However, the initial hours and days after birth are vital for establishing breastfeeding, and part of that process involves mother and infant being in constant close physical proximity, especially with skin-to-contact.10

2. Risk of passing COVID-19 to infants

Now, we need to balance the establishment of breastfeeding with the risks that the infant could acquire COVID-19 and become seriously ill. The data on this topic are also conflicting.

A study examining all laboratory confirmed cases in China from December 8, 2019 to February 6, 2020 suggests COVID-19 among hospitalized young infants is rare.11  There were only 9 hospitalized infants among 31,211 confirmed cases among all ages, and the youngest of these infants was 1 month.

A broader analysis of 2,143 pediatric cases of confirmed or suspected COVID-19 in China from January 16 to February 8, 2020 included only 731 laboratory-confirmed cases, and had a much larger number of infants (379, or 17.7% of all pediatric cases). However, the authors acknowledge that most of the severe cases were not confirmed to be COVID-19, so they suspect many could have been caused by other pathogens.12 Two outside authors commenting on this analysis noted previous studies found that children in whom coronavirus is found in the respiratory tract have viral co-infection in up to two-thirds of cases.13 In this sample, 83% of infants had severe or critical disease. Of all the children, 90% had mild-to-moderate disease, and there was one death in a 14-year-old boy.

Both these studies apparently used the same Chinese national database and ended at the same time, yet they have very different results. While the second study’s data on infants is alarming, it is also much less reliable due to lack of clear diagnosis. We know from this database that no newborns or any infant under 1 month were hospitalized with confirmed COVID-19 during this time.

An analysis of 72,314 Chinese cases up to February 26, found fewer than 1% of cases were in children under 10. Of children treated in the only hospital in Wuhan assigned to treat children under 16, only 3 of 171 confirmed cases required intensive care, and all 3 had underlying comorbidities.14 There was one death in a 10-month-old infant of intussusception, but it is unclear if this death was related to COVID-19.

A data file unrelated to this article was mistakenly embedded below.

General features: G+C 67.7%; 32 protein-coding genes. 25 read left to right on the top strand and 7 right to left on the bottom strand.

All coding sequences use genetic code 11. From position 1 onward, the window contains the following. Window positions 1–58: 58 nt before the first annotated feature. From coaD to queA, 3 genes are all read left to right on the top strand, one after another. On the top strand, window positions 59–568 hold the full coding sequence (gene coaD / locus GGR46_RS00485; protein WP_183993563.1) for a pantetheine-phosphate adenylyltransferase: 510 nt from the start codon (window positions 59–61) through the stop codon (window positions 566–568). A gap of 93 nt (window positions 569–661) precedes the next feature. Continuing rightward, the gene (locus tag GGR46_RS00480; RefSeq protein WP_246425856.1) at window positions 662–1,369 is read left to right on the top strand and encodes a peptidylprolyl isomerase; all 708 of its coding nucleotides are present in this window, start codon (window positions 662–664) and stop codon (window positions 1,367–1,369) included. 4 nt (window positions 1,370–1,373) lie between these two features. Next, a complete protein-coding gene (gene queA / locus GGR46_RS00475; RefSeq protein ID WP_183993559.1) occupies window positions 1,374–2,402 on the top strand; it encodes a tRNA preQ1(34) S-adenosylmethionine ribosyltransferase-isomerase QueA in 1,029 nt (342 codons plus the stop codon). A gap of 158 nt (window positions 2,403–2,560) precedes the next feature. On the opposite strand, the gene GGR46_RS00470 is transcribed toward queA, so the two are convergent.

There were media reports of one newborn contracting the virus on Feb. 5 in Wuhan, following infection of the infant’s nanny, then mother. She was thought to have gotten the infection from her nanny, mother, or hospital staff.15 It is unclear why she was not counted in the first study, but had few, if any, symptoms.14 The cause of death of the Illinois infant with COVID-19 is under investigation.16 As the infant’s age was not disclosed, we do not know if this was a newborn or neonate (i.e. under 7- or 28-days old).

Beyond this there are case reports of older infants, including a 55-day-old infant who had multi-organ system failure.17 It is also unknown if affected sick infants had been breastfed, particularly by infected mothers who could have passed on protective antibodies.


To summarize, the CDC does not categorically recommend separating infants from infected mothers, and currently, there are insufficient data to support routinely doing so. Because the decision is ultimately up to the mother and family, they should be carefully educated about the clear risks of separation as well as its potential benefits. One must weigh the risk of the newborn getting severe COVID-19 infection, which is rare but likely finite, with the risk of undermining the establishment of breastfeeding and the consequences of breastfeeding failure, which can be significant, particularly in low-income settings. Failure to establish breastfeeding could put the newborn at risk of food insecurity and other infections. If an infected mother is not planning to breastfeed, then separation may make more sense if other factors allow, and separation seems more important if a newborn has underlying health conditions.